At first glance, the whole Public Eye construct seems a bit hokey – social media, sharing, etc. – like a stodgy institution trying just a little too hard to be hip. But as the fluidity of this show washed over me, I began to see the clear congruity between this theme and its venue. This is a public library’s view of the history of photography, and by definition, the mission of this place is to be a collective repository, a meeting place, and an open, shared, archive that we build together for the benefit of all. The collection mixes high and low, art and science, historical treasures and arcane oddities, all with equal respect and interest, and the library’s view of photography is equally egalitarian, accessible, and participatory. The selfie-friendly mirror at the entrance door isn’t entirely a gimmick – it’s the library doing what it has always done, trying to remind us of how we can get involved with this tremendous resource.
Perhaps the most important insight this show emphatically delivers is that photography doesn’t rely on just one end point format. Of course there are prints here, but also even more books, photobooks, portfolios, albums, archives, digital imagery, and videos, all placed on the same footing. The underlying argument being made is that this diversity is directly related to the concept of sharing, and whether it was a stereoview or a carte-de-visite, a fold out panorama or a website, there have always been conscious, specific decisions being made about the best way to put a particular photograph in the hands of others, and a library like this one is filled with more varieties than many art museums with narrower views of what is worthy.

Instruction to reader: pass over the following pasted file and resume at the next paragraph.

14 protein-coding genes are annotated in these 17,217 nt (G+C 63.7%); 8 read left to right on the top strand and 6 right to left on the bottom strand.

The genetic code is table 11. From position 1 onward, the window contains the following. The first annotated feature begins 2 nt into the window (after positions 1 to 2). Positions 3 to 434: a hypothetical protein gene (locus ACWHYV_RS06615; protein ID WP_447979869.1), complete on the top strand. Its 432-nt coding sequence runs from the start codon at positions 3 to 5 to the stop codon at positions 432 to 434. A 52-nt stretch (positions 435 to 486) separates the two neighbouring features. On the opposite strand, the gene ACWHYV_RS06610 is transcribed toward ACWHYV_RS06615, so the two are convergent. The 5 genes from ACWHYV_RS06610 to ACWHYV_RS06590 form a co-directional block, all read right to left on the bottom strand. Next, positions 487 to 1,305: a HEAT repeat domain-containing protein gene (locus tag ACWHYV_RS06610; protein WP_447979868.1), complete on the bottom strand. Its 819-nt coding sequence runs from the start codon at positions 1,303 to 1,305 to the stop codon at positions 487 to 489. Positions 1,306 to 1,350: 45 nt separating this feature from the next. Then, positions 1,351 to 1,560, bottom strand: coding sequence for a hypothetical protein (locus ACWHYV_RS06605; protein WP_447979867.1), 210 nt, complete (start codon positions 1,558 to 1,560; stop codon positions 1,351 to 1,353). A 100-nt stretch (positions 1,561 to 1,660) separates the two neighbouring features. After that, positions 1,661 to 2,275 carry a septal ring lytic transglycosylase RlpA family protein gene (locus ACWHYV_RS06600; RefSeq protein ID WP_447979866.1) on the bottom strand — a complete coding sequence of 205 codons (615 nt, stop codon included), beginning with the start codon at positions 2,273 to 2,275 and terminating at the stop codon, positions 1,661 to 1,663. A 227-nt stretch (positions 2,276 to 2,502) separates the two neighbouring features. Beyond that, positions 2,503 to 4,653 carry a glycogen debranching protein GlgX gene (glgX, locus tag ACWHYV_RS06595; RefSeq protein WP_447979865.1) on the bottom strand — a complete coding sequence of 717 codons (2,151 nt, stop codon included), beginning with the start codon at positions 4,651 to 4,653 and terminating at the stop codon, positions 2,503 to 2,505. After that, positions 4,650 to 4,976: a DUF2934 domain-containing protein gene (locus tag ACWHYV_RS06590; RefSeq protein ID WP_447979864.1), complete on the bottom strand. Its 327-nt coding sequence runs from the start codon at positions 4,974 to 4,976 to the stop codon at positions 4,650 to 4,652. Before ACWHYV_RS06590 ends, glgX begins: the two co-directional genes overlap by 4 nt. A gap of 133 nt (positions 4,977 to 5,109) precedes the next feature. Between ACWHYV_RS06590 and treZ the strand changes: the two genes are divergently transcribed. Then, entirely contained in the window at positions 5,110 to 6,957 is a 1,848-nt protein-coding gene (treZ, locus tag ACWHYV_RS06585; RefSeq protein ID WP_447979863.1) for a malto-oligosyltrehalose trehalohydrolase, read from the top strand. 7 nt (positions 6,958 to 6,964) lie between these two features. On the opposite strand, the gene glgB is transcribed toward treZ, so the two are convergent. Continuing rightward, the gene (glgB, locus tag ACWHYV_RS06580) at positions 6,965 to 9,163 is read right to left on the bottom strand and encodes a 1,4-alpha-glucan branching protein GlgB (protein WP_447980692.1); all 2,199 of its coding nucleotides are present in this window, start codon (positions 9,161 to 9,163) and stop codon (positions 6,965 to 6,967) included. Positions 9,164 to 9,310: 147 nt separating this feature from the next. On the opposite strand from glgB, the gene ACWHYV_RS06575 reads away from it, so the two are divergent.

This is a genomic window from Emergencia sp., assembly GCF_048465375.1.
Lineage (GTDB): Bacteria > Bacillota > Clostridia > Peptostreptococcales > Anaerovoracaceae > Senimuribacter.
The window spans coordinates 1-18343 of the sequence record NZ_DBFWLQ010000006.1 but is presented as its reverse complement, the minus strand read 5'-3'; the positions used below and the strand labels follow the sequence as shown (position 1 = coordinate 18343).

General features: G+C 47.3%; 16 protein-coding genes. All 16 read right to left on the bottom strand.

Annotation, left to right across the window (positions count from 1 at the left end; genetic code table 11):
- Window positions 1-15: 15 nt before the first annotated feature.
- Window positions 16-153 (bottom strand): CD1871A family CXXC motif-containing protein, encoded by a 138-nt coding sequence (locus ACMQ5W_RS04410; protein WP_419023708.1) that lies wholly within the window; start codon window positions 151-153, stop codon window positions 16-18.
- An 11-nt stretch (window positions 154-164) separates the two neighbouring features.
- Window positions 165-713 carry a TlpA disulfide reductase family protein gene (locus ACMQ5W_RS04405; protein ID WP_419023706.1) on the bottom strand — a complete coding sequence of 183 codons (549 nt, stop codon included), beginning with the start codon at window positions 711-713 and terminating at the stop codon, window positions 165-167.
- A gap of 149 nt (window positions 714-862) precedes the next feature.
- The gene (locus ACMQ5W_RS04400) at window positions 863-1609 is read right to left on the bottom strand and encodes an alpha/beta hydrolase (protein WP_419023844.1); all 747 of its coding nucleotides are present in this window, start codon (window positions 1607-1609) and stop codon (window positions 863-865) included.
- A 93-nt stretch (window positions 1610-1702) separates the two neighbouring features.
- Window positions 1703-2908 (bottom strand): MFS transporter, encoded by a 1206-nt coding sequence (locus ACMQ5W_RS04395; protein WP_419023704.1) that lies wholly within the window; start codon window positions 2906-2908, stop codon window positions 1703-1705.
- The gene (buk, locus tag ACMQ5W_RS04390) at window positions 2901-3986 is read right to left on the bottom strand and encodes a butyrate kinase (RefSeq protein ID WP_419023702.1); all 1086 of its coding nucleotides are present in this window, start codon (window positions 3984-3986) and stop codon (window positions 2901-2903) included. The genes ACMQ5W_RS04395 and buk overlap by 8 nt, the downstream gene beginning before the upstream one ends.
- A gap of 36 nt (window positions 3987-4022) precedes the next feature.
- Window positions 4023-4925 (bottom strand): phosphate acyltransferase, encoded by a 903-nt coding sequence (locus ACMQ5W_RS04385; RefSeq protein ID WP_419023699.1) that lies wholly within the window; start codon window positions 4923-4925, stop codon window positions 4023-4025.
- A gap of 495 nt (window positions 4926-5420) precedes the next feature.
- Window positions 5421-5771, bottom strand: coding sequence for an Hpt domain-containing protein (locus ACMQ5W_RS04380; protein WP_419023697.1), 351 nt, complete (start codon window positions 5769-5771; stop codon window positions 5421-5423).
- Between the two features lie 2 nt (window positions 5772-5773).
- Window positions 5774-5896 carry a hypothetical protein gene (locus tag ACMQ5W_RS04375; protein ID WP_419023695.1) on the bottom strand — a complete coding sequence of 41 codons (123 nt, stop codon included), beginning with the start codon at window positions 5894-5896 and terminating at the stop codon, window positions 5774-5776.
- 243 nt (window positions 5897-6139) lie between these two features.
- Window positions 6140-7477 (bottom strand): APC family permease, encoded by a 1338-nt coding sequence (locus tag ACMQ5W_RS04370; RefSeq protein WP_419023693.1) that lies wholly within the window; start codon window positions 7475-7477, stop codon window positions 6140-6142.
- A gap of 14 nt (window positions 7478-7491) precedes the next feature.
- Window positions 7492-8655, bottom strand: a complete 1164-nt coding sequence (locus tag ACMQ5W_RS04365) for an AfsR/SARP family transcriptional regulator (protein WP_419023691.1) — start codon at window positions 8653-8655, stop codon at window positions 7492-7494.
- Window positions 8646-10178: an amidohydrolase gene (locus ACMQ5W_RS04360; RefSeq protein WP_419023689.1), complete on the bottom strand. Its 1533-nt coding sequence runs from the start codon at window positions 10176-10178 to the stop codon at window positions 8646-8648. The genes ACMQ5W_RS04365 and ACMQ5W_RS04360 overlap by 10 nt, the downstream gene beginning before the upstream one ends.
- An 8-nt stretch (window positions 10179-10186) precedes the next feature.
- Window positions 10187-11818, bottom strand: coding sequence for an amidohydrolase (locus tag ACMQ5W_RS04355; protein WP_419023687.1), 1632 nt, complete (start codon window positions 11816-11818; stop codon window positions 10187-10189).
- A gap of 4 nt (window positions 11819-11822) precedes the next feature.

And so there is a kind of gleeful bouncing in this show, from AJ Russell and Timothy O’Sullivan to Bernd and Hilla Becher and Frank Gohlke, from California State Prison images to Robert Frank and Henri Cartier-Bresson, and from the New York City Tenement House Department to Aaron Siskind and Lewis Hine. A towering wall of FSA photos kicks over to Doug Rickard and Mishka Henner. Undeniable classics from Anna Atkins, William Henry Jackson, Francis Frith, and Alvin Langdon Coburn transition into Kodak contest winners and camera club periodicals. And Ed Ruscha’s Sunset strip is paired with Yoshikazu Suzuki & Kimura Shohachi’s Ginza, with Roy Colmer’s doors and Eadweard Muybridge’s San Francisco nearby. It’s like easy going free association, absent the pretensions of the white cube.
There is something refreshing about the NYPL embracing its quirkiness, and not doing what every other museum is doing. This exhibit should be a crowd pleaser for casual and expert viewers alike, with enough breadth and depth to engage a wide range of photographic tastes and interests. By staying true to its core values as a library, it has delivered an alternate view of photography that is both contagiously authentic and quietly inspiring. It made me want to spend the afternoon browsing through the stacks and viewing rooms, cutting my own eccentric path through the library’s vast holdings.
Collector’s POV: Since this is effectively a museum show, there are of course no posted prices. As a result, we will forego the usual discussion of individual artists, gallery representation, and secondary market prices normally found here.